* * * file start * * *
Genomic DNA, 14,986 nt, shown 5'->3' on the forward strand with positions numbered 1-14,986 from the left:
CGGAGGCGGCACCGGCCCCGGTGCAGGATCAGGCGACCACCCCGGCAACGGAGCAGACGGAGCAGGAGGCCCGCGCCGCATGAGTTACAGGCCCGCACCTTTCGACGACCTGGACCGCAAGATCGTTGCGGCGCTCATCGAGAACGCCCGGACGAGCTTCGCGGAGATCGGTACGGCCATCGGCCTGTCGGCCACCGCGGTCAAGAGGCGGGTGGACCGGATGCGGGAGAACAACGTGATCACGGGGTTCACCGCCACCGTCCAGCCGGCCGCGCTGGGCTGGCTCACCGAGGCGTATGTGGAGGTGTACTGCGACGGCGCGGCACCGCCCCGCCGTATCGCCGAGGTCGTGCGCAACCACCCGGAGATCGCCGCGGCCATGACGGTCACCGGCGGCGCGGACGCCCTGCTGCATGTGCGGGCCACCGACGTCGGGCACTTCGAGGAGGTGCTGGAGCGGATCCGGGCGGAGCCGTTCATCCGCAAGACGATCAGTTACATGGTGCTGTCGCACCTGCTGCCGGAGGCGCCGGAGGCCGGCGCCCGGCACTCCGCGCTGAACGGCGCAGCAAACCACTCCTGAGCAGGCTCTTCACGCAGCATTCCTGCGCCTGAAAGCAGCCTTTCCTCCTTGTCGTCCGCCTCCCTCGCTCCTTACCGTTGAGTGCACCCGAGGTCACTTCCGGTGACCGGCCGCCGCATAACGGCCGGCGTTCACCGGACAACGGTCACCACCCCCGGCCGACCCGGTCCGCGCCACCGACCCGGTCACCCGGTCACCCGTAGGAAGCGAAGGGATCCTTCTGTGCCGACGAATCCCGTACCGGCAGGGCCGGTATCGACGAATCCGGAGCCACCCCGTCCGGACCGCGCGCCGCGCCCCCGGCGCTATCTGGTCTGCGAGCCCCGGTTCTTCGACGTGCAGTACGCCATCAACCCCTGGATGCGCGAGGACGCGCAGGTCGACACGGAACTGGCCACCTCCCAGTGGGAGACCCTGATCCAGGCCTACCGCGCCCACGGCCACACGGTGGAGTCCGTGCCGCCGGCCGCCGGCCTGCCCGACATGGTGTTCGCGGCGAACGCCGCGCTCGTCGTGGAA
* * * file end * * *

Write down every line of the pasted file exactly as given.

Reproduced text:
Genomic DNA, 14,986 nt, shown 5'->3' on the forward strand with positions numbered 1-14,986 from the left:
CGGAGGCGGCACCGGCCCCGGTGCAGGATCAGGCGACCACCCCGGCAACGGAGCAGACGGAGCAGGAGGCCCGCGCCGCATGAGTTACAGGCCCGCACCTTTCGACGACCTGGACCGCAAGATCGTTGCGGCGCTCATCGAGAACGCCCGGACGAGCTTCGCGGAGATCGGTACGGCCATCGGCCTGTCGGCCACCGCGGTCAAGAGGCGGGTGGACCGGATGCGGGAGAACAACGTGATCACGGGGTTCACCGCCACCGTCCAGCCGGCCGCGCTGGGCTGGCTCACCGAGGCGTATGTGGAGGTGTACTGCGACGGCGCGGCACCGCCCCGCCGTATCGCCGAGGTCGTGCGCAACCACCCGGAGATCGCCGCGGCCATGACGGTCACCGGCGGCGCGGACGCCCTGCTGCATGTGCGGGCCACCGACGTCGGGCACTTCGAGGAGGTGCTGGAGCGGATCCGGGCGGAGCCGTTCATCCGCAAGACGATCAGTTACATGGTGCTGTCGCACCTGCTGCCGGAGGCGCCGGAGGCCGGCGCCCGGCACTCCGCGCTGAACGGCGCAGCAAACCACTCCTGAGCAGGCTCTTCACGCAGCATTCCTGCGCCTGAAAGCAGCCTTTCCTCCTTGTCGTCCGCCTCCCTCGCTCCTTACCGTTGAGTGCACCCGAGGTCACTTCCGGTGACCGGCCGCCGCATAACGGCCGGCGTTCACCGGACAACGGTCACCACCCCCGGCCGACCCGGTCCGCGCCACCGACCCGGTCACCCGGTCACCCGTAGGAAGCGAAGGGATCCTTCTGTGCCGACGAATCCCGTACCGGCAGGGCCGGTATCGACGAATCCGGAGCCACCCCGTCCGGACCGCGCGCCGCGCCCCCGGCGCTATCTGGTCTGCGAGCCCCGGTTCTTCGACGTGCAGTACGCCATCAACCCCTGGATGCGCGAGGACGCGCAGGTCGACACGGAACTGGCCACCTCCCAGTGGGAGACCCTGATCCAGGCCTACCGCGCCCACGGCCACACGGTGGAGTCCGTGCCGCCGGCCGCCGGCCTGCCCGACATGGTGTTCGCGGCGAACGCCGCGCTCGTCGTGGAA